In a qualitative, interview-based study of Emergency Department leaders, researchers at the University of Colorado Anschutz Medical Campus found most were motivated to provide high quality pediatric sepsis care but disagreed on how best to do it.
“Pediatric sepsis is a time sensitive emergency, and a leading cause of pediatric morbidity and mortality,” said the study’s lead author Halden Scott, MD, Ph.D., associate professor of pediatrics at the University of Colorado School of Medicine. “Preventing sepsis deaths through early recognition and treatment is a global and national public health priority.”
Scott is an expert on treating sepsis, a potentially deadly reaction to severe infection that can lead to multiple organ failure. Doctors usually treat it with intravenous fluids and antibiotics. The first hour of treatment is critical.
For children, the first hour of emergency care occurs in the Emergency Department (ED) closest to where they are, usually a general ED that cares for adults and children. Efforts to improve the quality of emergency care of sepsis have largely focused on children’s EDs. In this study, Scott sought to understand the factors driving quality of sepsis care in general EDs.
The study, published today in the journal, Annals of Emergency Medicine, found that general ED leaders were interested in providing high-quality sepsis care, but also expressed a desire for more actionable pediatric sepsis guidelines.
They also emphasized the role of children’s hospitals in providing consultation and education to staff at other health care facilities. But the doctors had mixed emotions about reportable metrics, especially in EDs that saw fewer pediatric patients.
Scott and her colleagues conducted 19, hour-long interviews with 21 participants representing 26 hospital or EDs in Colorado, Idaho, Missouri, Oregon and Washington. They surveyed those in large cities and more rural locations, from level one to level four trauma centers.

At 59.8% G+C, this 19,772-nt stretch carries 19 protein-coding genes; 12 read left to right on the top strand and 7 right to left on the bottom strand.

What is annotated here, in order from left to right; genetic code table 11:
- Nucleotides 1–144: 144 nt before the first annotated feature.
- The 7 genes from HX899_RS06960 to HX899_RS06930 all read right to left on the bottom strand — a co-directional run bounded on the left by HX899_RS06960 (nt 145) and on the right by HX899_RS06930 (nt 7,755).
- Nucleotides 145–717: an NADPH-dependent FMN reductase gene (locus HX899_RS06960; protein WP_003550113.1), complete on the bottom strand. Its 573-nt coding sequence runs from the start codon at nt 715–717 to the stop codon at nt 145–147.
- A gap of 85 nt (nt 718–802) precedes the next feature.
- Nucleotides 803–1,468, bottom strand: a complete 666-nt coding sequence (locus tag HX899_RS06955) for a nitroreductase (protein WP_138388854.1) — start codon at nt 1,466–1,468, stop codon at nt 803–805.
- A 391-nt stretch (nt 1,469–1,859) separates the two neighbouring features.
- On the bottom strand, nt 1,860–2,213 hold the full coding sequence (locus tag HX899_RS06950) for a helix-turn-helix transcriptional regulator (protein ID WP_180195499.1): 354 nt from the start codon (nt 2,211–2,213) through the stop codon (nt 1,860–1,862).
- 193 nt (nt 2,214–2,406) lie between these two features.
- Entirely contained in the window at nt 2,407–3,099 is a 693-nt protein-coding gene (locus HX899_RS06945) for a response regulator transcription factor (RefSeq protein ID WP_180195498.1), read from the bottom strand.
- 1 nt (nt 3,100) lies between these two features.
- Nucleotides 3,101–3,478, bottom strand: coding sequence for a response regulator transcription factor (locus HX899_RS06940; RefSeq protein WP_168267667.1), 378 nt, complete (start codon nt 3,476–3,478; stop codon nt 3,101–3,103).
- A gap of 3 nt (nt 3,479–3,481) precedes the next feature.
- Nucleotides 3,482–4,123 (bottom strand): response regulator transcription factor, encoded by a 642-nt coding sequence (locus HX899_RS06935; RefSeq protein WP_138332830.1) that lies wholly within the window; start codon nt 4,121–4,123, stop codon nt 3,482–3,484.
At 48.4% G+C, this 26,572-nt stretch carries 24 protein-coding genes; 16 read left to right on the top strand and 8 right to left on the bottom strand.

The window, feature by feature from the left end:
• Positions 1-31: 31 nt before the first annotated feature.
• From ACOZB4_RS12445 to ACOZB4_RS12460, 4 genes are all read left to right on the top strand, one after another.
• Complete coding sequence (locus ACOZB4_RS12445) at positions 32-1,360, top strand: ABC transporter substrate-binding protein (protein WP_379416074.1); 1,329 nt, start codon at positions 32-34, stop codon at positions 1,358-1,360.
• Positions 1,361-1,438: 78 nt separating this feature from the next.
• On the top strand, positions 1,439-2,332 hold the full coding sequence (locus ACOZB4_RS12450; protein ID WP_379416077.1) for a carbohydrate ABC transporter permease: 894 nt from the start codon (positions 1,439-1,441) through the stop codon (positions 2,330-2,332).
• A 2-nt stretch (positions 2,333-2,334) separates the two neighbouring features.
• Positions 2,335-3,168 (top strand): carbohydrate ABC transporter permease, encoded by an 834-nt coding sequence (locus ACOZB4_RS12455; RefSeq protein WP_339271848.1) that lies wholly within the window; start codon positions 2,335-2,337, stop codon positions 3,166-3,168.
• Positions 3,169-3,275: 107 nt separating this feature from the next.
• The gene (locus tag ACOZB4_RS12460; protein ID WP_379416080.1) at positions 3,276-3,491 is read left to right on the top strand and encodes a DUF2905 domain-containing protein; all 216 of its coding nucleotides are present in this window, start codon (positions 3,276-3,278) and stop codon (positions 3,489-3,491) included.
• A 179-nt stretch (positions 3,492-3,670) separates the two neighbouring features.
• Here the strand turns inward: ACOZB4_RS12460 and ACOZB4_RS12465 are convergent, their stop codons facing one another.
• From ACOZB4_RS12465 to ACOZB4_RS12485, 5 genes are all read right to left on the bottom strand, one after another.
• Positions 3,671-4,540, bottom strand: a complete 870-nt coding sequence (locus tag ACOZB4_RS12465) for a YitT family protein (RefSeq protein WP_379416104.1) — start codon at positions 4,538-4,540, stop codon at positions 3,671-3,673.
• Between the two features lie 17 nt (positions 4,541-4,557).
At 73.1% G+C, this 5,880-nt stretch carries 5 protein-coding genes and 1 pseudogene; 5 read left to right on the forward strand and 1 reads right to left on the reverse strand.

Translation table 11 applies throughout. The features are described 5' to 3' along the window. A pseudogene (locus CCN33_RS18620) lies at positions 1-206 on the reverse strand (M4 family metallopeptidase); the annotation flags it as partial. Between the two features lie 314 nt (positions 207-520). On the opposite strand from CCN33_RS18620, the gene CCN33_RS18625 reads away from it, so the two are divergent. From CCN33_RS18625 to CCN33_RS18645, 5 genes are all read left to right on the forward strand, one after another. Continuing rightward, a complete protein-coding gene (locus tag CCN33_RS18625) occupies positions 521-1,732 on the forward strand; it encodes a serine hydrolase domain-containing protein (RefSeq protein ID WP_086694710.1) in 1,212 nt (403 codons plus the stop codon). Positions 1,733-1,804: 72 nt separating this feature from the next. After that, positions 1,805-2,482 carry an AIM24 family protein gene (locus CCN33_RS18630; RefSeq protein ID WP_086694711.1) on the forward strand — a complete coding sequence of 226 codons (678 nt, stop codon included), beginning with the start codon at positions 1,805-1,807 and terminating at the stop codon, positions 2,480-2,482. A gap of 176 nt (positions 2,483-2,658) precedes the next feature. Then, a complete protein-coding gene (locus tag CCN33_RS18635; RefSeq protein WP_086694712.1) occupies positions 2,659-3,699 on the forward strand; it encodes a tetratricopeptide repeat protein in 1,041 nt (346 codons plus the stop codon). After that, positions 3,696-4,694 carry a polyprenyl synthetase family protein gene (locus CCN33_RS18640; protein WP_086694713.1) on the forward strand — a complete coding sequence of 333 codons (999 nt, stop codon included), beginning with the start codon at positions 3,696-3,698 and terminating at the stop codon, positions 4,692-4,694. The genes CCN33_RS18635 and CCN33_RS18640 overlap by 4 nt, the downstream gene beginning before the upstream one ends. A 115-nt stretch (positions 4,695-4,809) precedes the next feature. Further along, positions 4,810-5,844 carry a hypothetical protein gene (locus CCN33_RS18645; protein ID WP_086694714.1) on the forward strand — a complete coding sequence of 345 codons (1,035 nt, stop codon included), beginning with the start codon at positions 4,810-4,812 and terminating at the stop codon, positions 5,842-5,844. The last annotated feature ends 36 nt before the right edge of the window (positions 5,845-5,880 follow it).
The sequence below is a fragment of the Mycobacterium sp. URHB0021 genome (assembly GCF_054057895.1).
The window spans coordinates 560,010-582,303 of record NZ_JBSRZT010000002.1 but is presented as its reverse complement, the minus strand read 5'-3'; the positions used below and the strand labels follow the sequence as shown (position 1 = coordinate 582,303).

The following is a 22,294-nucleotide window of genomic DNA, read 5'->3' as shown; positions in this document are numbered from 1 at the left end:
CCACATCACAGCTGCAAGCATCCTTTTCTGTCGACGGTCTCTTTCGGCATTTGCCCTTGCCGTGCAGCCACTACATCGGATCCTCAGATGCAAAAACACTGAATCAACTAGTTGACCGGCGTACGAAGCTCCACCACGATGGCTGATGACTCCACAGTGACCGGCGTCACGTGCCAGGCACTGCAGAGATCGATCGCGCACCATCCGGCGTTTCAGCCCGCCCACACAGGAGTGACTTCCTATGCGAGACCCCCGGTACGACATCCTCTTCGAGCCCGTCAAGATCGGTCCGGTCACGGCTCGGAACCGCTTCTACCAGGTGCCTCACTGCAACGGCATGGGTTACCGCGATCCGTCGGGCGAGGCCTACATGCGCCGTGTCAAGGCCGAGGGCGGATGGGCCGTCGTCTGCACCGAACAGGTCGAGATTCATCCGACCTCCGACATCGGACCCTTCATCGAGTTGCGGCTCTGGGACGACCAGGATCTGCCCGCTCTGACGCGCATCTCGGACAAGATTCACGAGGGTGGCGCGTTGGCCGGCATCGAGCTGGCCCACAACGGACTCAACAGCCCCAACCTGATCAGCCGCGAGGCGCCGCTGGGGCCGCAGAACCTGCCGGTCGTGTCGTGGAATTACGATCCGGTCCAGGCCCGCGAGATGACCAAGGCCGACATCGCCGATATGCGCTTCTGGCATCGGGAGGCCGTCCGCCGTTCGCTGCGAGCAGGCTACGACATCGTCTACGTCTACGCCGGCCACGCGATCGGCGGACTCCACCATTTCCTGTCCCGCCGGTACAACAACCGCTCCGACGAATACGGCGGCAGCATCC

Some saw sepsis on a regular basis while others rarely experienced it.
“In some cases, participants described a specific case of a child who died of sepsis as a galvanizing case for their hospital system,” Scott said.
Staff at smaller hospitals in more rural locations knew their communities relied heavily upon them. A similar sense of purpose and preparedness was evident in more urban hospitals.
Yet location sometimes decreased motivation to prepare for pediatric emergencies, the study said. Hospitals near dedicated children’s hospitals had lower numbers of pediatric patients because those most seriously ill were immediately taken to the children’s hospital.
“To these hospitals, pediatric preparation was less of a priority,” the study said.
At the same time, those surveyed were eager for more guidance on pediatric-specific sepsis tools and guidelines. Their views were mixed on some of the current guidelines. Some said they were not specific enough, others said the exact opposite.
Many used sepsis tools like algorithms, pocket cards and other educational aids provided by their local children’s hospitals. And while they mostly worked well together, some respondents expressed frustration with the process of transferring a child with sepsis to a children’s hospital. They described delays and other impediments.
Opinions varied about legislative mandates in sepsis quality reporting. Some worried they might strain already overburdened quality improvement staff, others thought it could increase resources for pediatric sepsis care in hospitals where children aren’t the focus.
In May, Scott published another study in the Annals of Emergency Medicine where she and her colleagues examined whether giving children with sepsis 30 ml/kg of intravenous fluid in the first hour after admission to the ED was associated with sepsis-attributed mortality among those with hypotensive septic shock.
They discovered that receiving more than or equal to 30 ml/kg in the first hour was not associated with higher mortality rates compared to receiving less. The finding suggests targeting the timeliness of early fluid resuscitation matters more than targeting a specific volume as a quality of care measure. Both timeliness and volume metrics have been used to measure the quality of sepsis care in the past.
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